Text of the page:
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Slebech Commandery

In the community of Slebech.
In the historic county of Pembrokeshire.
Modern authority of Pembrokeshire.
Preserved county of Dyfed.

OS Map Grid Reference: SN03141397
Latitude 51.78971° Longitude -4.85577°

Slebech Commandery has been described as a probable Fortified Ecclesiastical site.

There are masonry ruins/remnants remains.

This site is a scheduled monument protected by law.
This is a Grade 2 listed building protected by law*.


Site of a commandery of the Order of St John of Jerusalem, the largest and richest of the 3 provincial houses in Wales, fully established at Slebech by 1176 from foundation donations by, possibly, Walter, son of Wizo the Fleming of Wiston. The Order's estates in Wales were grouped into bailiwicks or commanderies which broadly followed Diocesan boundaries and in due course the Commander or Preceptor of Slebech administered estates in the large medieval Diocese of St David's. Apart from the Church (4333) nothing remains of the medieval hospice. The Slebech estates were leased to Roger Barlow at the Disolution and purchased by him in 1546. HJ April 2000 (Dyfed Archaeological Trust HER)

Since the demolition of the adjacent commandery in the late C18, St John's Church has been the principal remaining monument of an important establishment of the order of knights hospitallers of St John of Jerusalem. The visible fabric of the church now is mostly of the late mediaeval period with some subsequent alterations.
The benefice of Slebech with its church were first granted to the Order in the mid C12 by Wizo, Lord of Wiston, as a perpetual curacy. After the Dissolution the building became the parish church. (Listed Building Report 6101)
Slebech Park is built on the site of the commandery of the Knights Hospitallers of the Order of St John. After the Dissolution the commandery became the seat of the Barlow family, and was demolished for the construction of the present house by John Symmons, formerly of Llanstinan, who became the second husband of Anne Barlow in 1773. (Listed Building Report 6102)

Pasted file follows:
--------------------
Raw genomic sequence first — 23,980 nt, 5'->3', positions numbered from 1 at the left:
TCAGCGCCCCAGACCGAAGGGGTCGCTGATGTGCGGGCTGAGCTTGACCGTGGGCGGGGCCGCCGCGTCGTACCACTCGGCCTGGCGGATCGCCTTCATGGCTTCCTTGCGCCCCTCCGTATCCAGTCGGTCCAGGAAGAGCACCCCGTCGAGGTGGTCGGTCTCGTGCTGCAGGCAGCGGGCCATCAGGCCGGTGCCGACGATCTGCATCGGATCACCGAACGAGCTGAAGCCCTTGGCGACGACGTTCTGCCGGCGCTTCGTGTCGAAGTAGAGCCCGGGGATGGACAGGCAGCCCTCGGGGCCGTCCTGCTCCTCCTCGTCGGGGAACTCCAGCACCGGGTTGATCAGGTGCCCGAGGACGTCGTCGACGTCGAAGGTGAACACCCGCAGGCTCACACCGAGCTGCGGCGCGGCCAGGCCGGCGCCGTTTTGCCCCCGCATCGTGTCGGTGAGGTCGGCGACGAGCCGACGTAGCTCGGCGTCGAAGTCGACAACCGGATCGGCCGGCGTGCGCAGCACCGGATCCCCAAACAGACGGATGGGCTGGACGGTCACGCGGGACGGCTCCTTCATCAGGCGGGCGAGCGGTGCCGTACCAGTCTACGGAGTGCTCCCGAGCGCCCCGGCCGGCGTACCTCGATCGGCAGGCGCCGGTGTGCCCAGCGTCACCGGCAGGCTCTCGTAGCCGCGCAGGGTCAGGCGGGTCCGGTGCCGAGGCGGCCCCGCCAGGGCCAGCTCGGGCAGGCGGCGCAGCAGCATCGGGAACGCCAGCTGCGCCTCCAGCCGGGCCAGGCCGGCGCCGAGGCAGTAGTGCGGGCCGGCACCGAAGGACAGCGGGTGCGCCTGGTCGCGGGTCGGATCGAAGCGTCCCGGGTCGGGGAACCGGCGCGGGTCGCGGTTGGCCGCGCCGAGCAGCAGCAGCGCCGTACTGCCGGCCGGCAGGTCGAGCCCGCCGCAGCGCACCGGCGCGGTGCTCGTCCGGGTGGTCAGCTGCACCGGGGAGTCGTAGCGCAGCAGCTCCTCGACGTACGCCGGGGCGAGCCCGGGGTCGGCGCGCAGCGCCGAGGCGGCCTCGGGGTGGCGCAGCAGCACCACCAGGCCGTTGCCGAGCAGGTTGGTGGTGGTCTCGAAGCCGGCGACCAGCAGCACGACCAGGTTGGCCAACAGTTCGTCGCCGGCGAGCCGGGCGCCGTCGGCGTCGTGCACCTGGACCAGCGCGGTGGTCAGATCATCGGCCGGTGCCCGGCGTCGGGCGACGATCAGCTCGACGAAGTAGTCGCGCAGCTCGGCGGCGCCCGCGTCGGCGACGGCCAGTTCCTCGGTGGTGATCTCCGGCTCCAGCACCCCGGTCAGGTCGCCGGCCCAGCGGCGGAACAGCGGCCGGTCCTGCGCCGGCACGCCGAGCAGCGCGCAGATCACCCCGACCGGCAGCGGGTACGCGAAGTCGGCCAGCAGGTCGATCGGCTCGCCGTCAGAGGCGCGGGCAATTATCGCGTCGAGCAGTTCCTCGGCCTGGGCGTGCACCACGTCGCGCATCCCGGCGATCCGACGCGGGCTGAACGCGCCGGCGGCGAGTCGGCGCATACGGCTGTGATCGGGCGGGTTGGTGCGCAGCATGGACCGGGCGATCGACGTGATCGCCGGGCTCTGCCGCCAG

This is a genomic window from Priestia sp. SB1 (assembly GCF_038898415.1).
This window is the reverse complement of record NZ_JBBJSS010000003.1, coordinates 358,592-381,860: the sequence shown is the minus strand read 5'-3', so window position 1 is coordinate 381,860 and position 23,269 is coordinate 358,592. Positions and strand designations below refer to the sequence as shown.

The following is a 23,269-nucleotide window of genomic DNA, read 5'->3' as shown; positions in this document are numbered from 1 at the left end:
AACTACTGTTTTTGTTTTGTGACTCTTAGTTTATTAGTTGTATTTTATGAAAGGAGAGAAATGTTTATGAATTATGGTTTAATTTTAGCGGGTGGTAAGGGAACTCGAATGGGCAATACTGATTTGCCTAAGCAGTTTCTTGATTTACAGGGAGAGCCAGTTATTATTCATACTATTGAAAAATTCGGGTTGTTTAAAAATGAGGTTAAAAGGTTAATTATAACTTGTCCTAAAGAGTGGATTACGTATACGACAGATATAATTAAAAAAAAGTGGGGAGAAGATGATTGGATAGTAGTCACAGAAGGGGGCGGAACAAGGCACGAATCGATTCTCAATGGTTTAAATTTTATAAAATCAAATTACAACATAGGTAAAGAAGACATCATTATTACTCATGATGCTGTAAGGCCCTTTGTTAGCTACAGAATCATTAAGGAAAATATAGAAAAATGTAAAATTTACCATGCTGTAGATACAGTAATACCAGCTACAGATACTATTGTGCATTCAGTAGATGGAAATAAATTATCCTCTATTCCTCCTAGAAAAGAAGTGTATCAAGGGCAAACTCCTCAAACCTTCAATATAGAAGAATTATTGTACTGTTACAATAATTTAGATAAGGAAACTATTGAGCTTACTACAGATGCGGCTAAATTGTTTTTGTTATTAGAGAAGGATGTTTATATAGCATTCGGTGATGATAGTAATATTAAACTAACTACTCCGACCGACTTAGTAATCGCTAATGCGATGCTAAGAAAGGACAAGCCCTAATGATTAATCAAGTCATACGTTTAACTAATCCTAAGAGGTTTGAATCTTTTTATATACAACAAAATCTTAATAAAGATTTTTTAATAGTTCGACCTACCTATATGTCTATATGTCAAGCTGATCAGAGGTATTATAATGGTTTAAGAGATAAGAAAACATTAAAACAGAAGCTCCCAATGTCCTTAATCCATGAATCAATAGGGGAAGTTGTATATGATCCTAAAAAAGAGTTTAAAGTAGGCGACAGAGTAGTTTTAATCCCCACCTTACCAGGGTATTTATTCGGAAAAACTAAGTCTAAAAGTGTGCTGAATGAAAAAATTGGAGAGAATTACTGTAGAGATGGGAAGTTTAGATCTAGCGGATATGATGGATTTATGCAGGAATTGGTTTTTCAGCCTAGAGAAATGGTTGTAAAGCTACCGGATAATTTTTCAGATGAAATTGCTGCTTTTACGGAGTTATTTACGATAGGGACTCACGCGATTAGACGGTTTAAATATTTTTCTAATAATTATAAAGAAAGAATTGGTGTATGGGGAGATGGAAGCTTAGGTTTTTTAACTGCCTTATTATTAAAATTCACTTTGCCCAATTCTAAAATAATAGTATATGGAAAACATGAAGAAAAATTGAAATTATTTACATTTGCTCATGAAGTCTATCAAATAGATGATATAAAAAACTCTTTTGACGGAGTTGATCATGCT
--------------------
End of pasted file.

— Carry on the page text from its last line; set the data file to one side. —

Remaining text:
The land at Slebech was donated to the Knights Hospitaller at some time between 1148 and 1176. It became a Commandery and was duly the headquarters of the Knights Hospitaller in West Wales. Slebech was the third richest of the religious houses in Wales and amongst the wealthiest of the Hospitaller's houses in England and Wales.
The Commandery possessed two mills and a quay on the Eastern Cleddau and received lands and churches throughout West Wales during the medieval period. Some of these still stand, such as St Michael’s Church in Rudbaxton. A literary source comments on the fine stained glass window at Slebech.
The Commandery was a stop over for pilgrims on their way to St David’s and this requirement to offer hospitality was sometimes a burden to the community at Slebech.
Following the dissolution of the Commandery the Barlow family took possession of the house which became Slebech Park and estate. (Monastic Wales website)

The church of the Hospitallers commandery survives as a ruin. Nothing survives of the commanderies other buildings upon which is built grade 2star listed Slebech Park. The location, although relatively far up the Eastern Cleddau, was still vulnerable to pirate raids. It would not be unreasonable to suppose these buildings had some defensive element to them, both in response to this physical danger and as a symbol of the knightly status of the monastic order. However there is nothing 'defensive' about the surviving church ruins. Unlike other monastic houses these house did also have within them men trained and, often, experience in fighting making these actually defensible.
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Sources of information, references and further reading
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This record last updated 10/07/2016 04:43:18